At roughly the same time, the eastern provinces were rebelling as the “Kingdom of Palmyra”, ruled over by Queen Zenobia. In 272, Emperor Aurelian managed to finally subdue Palmyra and return its territory to the Empire. With the East secure, he turned his attention west, and in the next year, the Gallic Empire fell. Due to a secret deal between Aurelian and the Gallic emperor Tetricus I and his son Tetricus II, the Gallic army was massacred while the two were allowed to live. This saved face for the two, and in exchange Aurelian went so far as to give them important positions in Italy.
The Tetrarchies and the Constantine Dynasty
After the restoration of Gaul, the west was largely quiet for the remainder of the Crisis of the Third Century. It was under Diocletian that the eventual permanent division of the Empire would start. In 286, through his creation of the Tetrarchy, he gave control over the western portion of the Empire to Maximian as Augustus, and named Constantius Chlorus as his subordinate (Caesar). This system divided up the Empire into four parts, and moved the capital from Rome to four smaller cities as a way to avoid the civil unrest that marked the 3rd century. In the west the capitals were Maximian's Milan and Constantius' Trier. On May 1, 305, the two Augusti stepped down and were replaced by their respective Caesars. However, the system quickly ran aground as the Western Empire's Constantius died unexpectedly in 306, and his son Constantine the Great was proclaimed Emperor by the army in Britain. A crisis followed as several attempted to claim rule in the west. In 308, the Augustus of the East, Galerius arranged a conference at Carnuntum which revived the Tetrarchy by dividing the power between Constantine and a newcomer named Licinius. Constantine was more interested in reconsolidating the Empire, Through a series of battles between the East and West, Licinius and Constantine had rejoined the Empire by 314, but they now competed for sole control of the reunified state. Constantine finally emerged victorious in 324 after the surrender and assassination of Licinius following the battles of Adrianople and Chrysopolis.
Once again the Roman Empire was ruled by a single ruler, but with the death of Constantine in 337, civil war erupted between his three sons, dividing the Empire into three parts. The west was reunified in 340 but the final reunification of the entire Empire did not occur until 353, the eventual victor being Constantius II. What is notable is that Constantius II focused most of his power in the East, and that he is often regarded as the first Emperor of the Byzantine Empire, as it was under his rule that the city of Byzantium, only recently refounded as Constantinople, was truly developed as a capital. In 361 Constantius II took ill and died, and Constantius Chlorus' grandson and Constantius II's Caesar, Julian took power. His rule was short-lived, however, as he was killed carrying on Constantius II's war against Persia in 363. He was replaced by an officer named Jovian whose rule was even shorter, lasting only until 364. These deaths marked the end of the reunified Empire.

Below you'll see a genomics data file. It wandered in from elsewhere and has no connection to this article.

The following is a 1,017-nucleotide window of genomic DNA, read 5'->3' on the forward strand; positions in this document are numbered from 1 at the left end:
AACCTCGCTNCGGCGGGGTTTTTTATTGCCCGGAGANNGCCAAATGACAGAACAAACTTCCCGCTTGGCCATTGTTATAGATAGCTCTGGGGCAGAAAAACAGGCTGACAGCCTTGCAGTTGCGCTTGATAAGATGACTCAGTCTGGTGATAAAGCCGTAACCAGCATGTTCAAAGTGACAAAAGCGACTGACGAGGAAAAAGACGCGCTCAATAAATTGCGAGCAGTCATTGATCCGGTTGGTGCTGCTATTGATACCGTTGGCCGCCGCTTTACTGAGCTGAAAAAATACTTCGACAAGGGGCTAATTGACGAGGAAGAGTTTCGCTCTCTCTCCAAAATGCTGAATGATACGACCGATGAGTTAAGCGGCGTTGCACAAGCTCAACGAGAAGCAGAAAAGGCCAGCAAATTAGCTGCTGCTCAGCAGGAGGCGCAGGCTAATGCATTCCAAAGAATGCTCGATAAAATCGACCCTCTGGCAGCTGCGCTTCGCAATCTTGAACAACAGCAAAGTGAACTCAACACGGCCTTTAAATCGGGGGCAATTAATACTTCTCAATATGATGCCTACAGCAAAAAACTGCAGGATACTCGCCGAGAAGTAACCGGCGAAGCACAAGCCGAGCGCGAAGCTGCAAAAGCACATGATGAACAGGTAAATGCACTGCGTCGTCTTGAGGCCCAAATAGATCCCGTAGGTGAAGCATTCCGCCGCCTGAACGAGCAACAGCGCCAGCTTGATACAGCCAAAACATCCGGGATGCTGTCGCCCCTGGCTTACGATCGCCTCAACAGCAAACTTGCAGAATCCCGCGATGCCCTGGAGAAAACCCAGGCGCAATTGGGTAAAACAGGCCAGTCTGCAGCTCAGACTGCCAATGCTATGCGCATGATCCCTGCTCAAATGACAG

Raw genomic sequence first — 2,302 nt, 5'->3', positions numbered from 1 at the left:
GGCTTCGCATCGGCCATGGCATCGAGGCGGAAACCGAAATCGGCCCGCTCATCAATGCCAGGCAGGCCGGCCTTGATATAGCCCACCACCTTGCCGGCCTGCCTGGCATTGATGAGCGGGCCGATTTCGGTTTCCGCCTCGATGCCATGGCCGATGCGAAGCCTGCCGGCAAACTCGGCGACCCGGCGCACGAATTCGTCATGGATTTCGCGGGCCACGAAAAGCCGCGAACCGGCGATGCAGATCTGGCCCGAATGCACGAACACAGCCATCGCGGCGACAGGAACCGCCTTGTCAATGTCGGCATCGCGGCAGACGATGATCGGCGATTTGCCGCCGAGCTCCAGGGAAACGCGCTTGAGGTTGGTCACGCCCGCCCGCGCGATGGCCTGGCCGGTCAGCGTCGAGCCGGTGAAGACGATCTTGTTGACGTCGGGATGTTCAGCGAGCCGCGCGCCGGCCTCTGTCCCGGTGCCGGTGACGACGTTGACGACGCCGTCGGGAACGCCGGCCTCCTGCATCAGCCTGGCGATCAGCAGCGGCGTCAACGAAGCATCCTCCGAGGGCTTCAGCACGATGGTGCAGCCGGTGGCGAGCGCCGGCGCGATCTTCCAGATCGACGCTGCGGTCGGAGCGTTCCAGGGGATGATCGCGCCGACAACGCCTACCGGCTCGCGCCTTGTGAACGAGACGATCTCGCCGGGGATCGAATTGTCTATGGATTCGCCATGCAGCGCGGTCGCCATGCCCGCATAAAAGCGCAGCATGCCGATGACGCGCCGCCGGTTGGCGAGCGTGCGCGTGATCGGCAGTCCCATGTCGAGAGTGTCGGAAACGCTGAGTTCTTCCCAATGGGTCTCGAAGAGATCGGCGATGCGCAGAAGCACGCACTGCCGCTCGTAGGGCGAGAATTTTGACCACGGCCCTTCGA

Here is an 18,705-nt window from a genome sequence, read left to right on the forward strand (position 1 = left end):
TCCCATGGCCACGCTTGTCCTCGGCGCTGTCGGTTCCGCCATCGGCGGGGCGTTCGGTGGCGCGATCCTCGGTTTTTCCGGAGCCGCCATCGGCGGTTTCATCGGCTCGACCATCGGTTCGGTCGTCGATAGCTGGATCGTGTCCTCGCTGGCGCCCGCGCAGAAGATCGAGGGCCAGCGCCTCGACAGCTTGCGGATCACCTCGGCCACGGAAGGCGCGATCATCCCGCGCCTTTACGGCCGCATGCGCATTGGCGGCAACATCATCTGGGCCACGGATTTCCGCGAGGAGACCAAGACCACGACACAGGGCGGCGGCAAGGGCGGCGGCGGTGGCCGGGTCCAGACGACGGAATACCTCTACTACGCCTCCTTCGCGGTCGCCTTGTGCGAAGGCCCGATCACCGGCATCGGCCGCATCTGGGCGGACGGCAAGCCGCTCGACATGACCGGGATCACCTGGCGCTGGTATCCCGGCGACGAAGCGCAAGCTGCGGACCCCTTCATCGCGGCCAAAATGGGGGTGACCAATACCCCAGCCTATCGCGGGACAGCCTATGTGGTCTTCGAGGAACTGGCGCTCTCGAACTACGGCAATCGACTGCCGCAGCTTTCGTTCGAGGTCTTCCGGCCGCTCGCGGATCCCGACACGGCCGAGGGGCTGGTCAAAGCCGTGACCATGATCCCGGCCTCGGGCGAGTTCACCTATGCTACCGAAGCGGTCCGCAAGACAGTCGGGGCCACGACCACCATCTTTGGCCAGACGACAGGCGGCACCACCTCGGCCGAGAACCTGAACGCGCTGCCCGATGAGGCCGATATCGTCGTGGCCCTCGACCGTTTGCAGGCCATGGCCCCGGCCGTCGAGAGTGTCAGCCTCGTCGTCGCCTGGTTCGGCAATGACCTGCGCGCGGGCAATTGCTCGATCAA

Following the death of Jovian the empire fell into a new set of crisis similar to the Crisis of the Third Century. In 364, another officer named Valentinian I took power. He immediately divided the empire once again, giving the eastern half to his brother Valens. Stability was not achieved for long in either half of the empire as conflicts with barbarians intensified, esspecially with the Huns and Goths. Another serious problem in the west was a growing backlash by emperors against paganism. In 379, Valentine I's son and successor Gratian had refused to wear the mantle of pontifex maximus and in 382 had rescinded the rights of pagan priests, as well as removing the pagan altar from the Curia. In 388 a powerful and popular general named Magnus Maximus seized power in the west, and forced Gratian's son Valentinian II to flee to the east and the aid of the Eastern Emperor Theodosius I who quickly restored Valentinian II to power, but also converted him to Christianity and caused a ban on paganism to be implemented in the west in 391. In 392 pagan usurpers assassinated Valentinian II and a man named Eugenius was declared emperor until he was defeated in 394 by Theodosius I, who, having ruled both east and west for a year died in 395. This marked the beginning of the end for the West, as with Theodosius's death went the East's assistance for the West. A short period of stability under the puppet emperor Honorius controlled by Flavius Stilicho ended at Stilicho's death in 408, and many argue with him went the Western Roman Empire. It was during this period that the two empires truly diverged, as the east began a slow recovery and consolidation, the west began to collapse entirely.
Fall of Rome